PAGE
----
Tag Archives: New York

Book Buzz: The Address

Book Buzz: The Address

I had to hide from my family for a little while.

But now that I’ve finished reading The Address I can finally resume my regularly scheduled life. Thank you, family, for indulging me and leaving me alone with this wondrous new novel written by Fiona Davis.


Book Buzz: The Address

Take a captivating morsel of New York City history, stir in the epic splendor of the famed Manhattan residence the Dakota, add a heaping teaspoon of intrigue, top it off with a juicy murder mystery and you’ve got the most satisfying literary meal: The Address.

The Address

The name Dakota may be familiar to you. Not only is it famous for its contribution as one of New York’s most interesting architectural designs and esteemed landmarks, it has also been home to celebrities, artists and the glitterati of Manhattan society. It was home to Lauren Bacall, Leonard Bernstein, Gilda Radner, Roberta Flack and so many other familiar names from the entertainment industry, including John Lennon and Yoko Ono. Sadly, it was in front of the Dakota that Lennon was murdered in 1980.

Years ago I read a fascinating book by Stephen Birmingham, Life at the Dakota: New York’s Most Unusual Address, which apparently was also an inspiration to author Davis in creating her novel. Weaving in familiar names, dates and events from the past, she presents two storylines; one taking place in 1985 and the other in 1885.

Alternating mostly by chapter, The Address connects a scandalous event from the past to the descendants of one of the (fictional) architects of the Dakota in the present.

Because I adore historical fiction, especially of this time period, I was intrigued with the description of New York City at the time the Dakota was built, how the Upper West Side where the Dakota is located was pretty much a wasteland, and the first tenants were pioneers of sorts, taking a chance on living in this urban frontier.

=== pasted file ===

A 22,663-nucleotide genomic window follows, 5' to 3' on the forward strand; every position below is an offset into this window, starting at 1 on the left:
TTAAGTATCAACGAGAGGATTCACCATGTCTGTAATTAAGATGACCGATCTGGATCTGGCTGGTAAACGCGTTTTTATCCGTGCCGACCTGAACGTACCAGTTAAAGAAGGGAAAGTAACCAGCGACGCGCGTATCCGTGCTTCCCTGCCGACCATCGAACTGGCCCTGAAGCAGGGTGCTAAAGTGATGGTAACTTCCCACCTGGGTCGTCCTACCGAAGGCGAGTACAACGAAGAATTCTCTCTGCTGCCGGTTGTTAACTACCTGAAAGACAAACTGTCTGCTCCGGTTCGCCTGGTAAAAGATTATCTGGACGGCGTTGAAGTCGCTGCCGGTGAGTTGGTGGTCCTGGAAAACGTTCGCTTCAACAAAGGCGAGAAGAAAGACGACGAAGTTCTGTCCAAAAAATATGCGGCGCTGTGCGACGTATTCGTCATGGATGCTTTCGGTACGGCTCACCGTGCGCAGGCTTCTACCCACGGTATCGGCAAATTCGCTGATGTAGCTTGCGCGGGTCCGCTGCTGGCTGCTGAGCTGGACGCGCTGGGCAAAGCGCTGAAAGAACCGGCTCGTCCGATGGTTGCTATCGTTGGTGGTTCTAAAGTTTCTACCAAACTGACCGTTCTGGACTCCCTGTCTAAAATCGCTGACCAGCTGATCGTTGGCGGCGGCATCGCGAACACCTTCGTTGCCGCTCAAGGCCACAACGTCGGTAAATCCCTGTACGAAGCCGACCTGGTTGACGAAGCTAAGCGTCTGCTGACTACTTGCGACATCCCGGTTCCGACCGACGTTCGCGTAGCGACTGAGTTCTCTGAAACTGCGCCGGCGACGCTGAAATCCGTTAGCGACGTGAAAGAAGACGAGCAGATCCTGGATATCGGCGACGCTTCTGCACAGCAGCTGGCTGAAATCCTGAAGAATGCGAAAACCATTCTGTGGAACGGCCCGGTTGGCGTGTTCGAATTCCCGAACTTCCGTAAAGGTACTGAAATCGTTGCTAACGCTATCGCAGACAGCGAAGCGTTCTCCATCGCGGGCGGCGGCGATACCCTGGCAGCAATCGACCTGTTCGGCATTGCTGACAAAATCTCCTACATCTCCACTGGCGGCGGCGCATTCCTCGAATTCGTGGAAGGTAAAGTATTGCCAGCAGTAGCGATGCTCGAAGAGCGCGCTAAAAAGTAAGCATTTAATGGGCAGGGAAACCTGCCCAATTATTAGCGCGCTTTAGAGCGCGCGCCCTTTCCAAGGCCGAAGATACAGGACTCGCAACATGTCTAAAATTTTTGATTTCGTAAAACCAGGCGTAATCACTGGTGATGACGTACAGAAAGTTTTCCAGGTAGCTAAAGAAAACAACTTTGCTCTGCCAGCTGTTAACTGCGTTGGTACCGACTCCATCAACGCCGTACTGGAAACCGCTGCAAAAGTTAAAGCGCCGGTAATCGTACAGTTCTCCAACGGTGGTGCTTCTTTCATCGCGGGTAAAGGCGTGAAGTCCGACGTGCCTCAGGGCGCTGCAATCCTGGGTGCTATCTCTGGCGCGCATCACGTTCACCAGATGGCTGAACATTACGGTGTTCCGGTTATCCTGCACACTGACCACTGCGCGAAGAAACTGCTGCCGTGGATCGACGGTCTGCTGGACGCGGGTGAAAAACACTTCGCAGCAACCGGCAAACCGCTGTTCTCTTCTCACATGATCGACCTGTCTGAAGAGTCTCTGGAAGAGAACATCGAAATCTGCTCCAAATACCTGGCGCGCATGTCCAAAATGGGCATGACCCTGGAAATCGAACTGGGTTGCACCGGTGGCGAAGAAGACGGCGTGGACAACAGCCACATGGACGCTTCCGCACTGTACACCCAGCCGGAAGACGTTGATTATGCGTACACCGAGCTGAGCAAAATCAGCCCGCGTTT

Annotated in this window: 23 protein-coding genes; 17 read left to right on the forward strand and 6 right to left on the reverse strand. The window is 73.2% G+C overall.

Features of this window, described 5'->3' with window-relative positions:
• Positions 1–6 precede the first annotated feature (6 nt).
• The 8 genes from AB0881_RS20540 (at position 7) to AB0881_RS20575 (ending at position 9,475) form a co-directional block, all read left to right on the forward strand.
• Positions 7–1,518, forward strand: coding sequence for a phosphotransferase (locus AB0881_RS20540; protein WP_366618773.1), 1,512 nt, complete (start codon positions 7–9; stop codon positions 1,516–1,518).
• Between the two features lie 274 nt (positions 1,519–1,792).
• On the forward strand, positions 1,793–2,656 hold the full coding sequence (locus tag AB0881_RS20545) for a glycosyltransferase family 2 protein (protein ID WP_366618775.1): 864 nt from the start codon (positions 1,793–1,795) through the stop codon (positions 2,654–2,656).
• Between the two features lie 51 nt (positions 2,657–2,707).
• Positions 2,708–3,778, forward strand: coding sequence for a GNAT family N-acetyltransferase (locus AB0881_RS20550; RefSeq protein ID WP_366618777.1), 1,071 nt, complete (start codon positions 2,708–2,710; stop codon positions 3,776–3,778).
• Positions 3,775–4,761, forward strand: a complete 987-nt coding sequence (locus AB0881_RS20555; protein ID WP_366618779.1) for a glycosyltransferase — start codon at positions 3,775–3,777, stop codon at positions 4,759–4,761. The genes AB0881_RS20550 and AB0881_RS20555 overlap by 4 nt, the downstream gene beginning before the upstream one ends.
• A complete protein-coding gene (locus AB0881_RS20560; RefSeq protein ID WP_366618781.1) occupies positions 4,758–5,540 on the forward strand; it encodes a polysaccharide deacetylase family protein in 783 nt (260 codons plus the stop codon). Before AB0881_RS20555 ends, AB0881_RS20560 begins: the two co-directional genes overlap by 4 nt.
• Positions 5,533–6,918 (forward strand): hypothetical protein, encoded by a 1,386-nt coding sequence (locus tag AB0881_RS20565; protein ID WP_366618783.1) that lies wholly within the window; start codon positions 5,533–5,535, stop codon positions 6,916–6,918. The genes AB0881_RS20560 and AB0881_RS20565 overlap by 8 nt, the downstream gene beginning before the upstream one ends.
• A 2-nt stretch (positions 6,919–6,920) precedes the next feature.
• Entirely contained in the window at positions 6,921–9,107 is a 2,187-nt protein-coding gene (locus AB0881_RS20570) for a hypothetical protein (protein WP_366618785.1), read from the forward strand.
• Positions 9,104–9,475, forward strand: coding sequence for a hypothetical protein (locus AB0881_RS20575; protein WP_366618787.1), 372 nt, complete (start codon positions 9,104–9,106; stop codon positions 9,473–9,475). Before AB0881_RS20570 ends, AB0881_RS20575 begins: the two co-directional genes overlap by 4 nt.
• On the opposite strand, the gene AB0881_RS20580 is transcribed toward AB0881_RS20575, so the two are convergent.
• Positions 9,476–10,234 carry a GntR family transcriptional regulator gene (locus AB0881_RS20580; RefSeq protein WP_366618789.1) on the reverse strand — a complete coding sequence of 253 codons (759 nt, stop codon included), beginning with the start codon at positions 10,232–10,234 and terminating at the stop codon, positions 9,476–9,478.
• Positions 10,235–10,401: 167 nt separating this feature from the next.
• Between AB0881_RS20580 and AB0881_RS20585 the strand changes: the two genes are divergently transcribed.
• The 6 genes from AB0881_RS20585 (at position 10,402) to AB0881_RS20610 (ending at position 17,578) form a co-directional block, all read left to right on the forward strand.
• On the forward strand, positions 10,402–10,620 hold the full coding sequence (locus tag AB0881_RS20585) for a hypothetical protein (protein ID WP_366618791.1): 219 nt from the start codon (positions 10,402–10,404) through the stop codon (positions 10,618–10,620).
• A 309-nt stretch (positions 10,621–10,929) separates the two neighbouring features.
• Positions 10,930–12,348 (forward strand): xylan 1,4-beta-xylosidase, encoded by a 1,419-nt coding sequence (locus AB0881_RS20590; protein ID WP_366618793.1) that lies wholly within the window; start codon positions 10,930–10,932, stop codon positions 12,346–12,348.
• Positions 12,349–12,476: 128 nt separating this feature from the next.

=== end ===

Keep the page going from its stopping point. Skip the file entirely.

In the 1800s segment of The Address, Sara Smyth, a competent young hotel employee from England, is hired as the first manageress of the Dakota and arrives to find utter chaos as the building is still under construction. She organizes a large staff and generally becomes responsible for a successful opening. Under her watchful eye, the operation runs smoothly and she is highly respected.

But her own life begins to unravel when she gets swept up in a romance that never should have happened. She is ultimately sent away and incarcerated for a manufactured reason. When she is released and attempts to return to the life she knew, things are not the same.

Meanwhile, fast forward to 1985 when designer Bailey Camden is hired by her cousin Melinda, heir to the Dakota fortune, to help with renovations to the building. While searching in the basement of the Dakota, Bailey unearths several fascinating artifacts connected to the scandal of 100 years ago and initiates some detective work on her own.

And that’s all I will tell you because I won’t reveal spoilers. Suffice it to say I was engrossed in this novel from the get go and the last 50 pages kept me glued to my reading perch.

My family will attest to that.

 

One of my lucky readers will receive a copy of The Address. Please leave a comment below and a winner will be randomly selected. US addresses only, please.

 

I received a copy of The Address from Dutton for an honest review,
which is the only kind of review I write.

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Book Buzz: Small Mercies

I’ve written before about my lifelong love affair with New York City.